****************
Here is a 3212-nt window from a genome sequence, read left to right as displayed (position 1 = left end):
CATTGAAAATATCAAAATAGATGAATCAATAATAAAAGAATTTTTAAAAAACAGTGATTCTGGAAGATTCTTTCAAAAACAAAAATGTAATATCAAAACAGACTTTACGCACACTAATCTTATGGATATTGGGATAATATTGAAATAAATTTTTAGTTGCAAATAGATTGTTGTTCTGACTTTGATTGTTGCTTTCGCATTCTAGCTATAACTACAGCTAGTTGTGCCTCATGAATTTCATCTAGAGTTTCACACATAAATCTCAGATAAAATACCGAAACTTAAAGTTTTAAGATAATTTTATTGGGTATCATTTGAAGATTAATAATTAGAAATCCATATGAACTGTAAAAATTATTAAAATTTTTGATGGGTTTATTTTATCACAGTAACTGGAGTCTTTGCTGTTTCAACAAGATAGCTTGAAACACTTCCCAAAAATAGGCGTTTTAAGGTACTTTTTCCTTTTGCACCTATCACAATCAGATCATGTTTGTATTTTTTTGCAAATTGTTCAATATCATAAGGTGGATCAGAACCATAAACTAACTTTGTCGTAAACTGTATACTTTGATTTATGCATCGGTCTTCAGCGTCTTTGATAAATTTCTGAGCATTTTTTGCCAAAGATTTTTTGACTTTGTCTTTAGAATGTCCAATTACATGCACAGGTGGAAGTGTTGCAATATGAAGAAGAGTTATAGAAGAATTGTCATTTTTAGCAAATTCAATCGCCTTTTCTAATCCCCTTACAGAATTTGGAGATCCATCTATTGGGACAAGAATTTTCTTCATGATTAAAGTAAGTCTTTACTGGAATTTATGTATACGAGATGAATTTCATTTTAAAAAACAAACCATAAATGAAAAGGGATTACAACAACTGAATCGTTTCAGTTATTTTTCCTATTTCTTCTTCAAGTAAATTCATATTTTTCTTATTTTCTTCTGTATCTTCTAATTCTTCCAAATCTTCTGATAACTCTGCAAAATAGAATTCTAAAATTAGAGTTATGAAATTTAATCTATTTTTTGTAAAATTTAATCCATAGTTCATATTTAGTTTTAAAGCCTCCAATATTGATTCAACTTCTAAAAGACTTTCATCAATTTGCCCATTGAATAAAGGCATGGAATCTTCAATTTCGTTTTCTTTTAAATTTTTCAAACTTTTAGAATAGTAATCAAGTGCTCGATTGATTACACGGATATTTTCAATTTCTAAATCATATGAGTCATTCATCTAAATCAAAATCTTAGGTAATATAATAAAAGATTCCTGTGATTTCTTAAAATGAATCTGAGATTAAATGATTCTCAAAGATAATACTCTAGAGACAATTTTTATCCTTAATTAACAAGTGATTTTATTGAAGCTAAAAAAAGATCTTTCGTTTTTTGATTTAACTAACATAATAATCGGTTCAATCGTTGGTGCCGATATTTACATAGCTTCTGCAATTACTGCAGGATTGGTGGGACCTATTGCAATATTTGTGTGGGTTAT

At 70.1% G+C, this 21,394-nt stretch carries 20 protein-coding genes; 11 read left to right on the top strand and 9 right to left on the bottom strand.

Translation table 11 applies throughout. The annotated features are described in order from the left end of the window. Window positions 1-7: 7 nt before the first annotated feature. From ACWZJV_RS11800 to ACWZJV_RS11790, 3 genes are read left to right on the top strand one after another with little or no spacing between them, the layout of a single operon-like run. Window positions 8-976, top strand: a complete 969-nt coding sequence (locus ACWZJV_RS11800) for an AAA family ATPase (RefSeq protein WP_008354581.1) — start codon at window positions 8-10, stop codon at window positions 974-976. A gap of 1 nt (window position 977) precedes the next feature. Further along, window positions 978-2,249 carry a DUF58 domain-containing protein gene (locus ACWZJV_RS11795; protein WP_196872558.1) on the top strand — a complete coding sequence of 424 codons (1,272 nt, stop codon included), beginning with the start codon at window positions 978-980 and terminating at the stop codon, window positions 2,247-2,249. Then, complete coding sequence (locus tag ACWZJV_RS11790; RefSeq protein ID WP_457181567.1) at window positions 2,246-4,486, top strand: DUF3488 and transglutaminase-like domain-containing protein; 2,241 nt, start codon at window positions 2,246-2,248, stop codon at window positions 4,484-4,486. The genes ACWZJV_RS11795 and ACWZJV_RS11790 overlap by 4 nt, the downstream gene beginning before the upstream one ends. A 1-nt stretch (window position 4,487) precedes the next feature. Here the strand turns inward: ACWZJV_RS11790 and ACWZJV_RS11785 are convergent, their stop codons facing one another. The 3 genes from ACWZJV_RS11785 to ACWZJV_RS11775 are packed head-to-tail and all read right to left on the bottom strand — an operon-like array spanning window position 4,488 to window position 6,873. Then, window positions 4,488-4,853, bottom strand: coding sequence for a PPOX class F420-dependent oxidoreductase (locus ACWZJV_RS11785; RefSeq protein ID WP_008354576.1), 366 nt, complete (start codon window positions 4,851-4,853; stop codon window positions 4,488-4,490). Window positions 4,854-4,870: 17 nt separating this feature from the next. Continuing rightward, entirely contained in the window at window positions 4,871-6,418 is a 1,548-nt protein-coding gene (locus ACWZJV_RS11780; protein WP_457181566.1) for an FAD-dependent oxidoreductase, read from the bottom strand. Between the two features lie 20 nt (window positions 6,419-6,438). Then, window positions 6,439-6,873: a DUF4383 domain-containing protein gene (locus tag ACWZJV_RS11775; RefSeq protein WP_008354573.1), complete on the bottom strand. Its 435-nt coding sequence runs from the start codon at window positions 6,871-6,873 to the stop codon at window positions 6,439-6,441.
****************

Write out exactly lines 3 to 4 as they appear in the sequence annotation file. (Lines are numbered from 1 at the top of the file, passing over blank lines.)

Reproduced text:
At 70.1% G+C, this 21,394-nt stretch carries 20 protein-coding genes; 11 read left to right on the top strand and 9 right to left on the bottom strand.

Translation table 11 applies throughout. The annotated features are described in order from the left end of the window. Window positions 1-7: 7 nt before the first annotated feature. From ACWZJV_RS11800 to ACWZJV_RS11790, 3 genes are read left to right on the top strand one after another with little or no spacing between them, the layout of a single operon-like run. Window positions 8-976, top strand: a complete 969-nt coding sequence (locus ACWZJV_RS11800) for an AAA family ATPase (RefSeq protein WP_008354581.1) — start codon at window positions 8-10, stop codon at window positions 974-976. A gap of 1 nt (window position 977) precedes the next feature. Further along, window positions 978-2,249 carry a DUF58 domain-containing protein gene (locus ACWZJV_RS11795; protein WP_196872558.1) on the top strand — a complete coding sequence of 424 codons (1,272 nt, stop codon included), beginning with the start codon at window positions 978-980 and terminating at the stop codon, window positions 2,247-2,249. Then, complete coding sequence (locus tag ACWZJV_RS11790; RefSeq protein ID WP_457181567.1) at window positions 2,246-4,486, top strand: DUF3488 and transglutaminase-like domain-containing protein; 2,241 nt, start codon at window positions 2,246-2,248, stop codon at window positions 4,484-4,486. The genes ACWZJV_RS11795 and ACWZJV_RS11790 overlap by 4 nt, the downstream gene beginning before the upstream one ends. A 1-nt stretch (window position 4,487) precedes the next feature. Here the strand turns inward: ACWZJV_RS11790 and ACWZJV_RS11785 are convergent, their stop codons facing one another. The 3 genes from ACWZJV_RS11785 to ACWZJV_RS11775 are packed head-to-tail and all read right to left on the bottom strand — an operon-like array spanning window position 4,488 to window position 6,873. Then, window positions 4,488-4,853, bottom strand: coding sequence for a PPOX class F420-dependent oxidoreductase (locus ACWZJV_RS11785; RefSeq protein ID WP_008354576.1), 366 nt, complete (start codon window positions 4,851-4,853; stop codon window positions 4,488-4,490). Window positions 4,854-4,870: 17 nt separating this feature from the next. Continuing rightward, entirely contained in the window at window positions 4,871-6,418 is a 1,548-nt protein-coding gene (locus ACWZJV_RS11780; protein WP_457181566.1) for an FAD-dependent oxidoreductase, read from the bottom strand. Between the two features lie 20 nt (window positions 6,419-6,438). Then, window positions 6,439-6,873: a DUF4383 domain-containing protein gene (locus tag ACWZJV_RS11775; RefSeq protein WP_008354573.1), complete on the bottom strand. Its 435-nt coding sequence runs from the start codon at window positions 6,871-6,873 to the stop codon at window positions 6,439-6,441.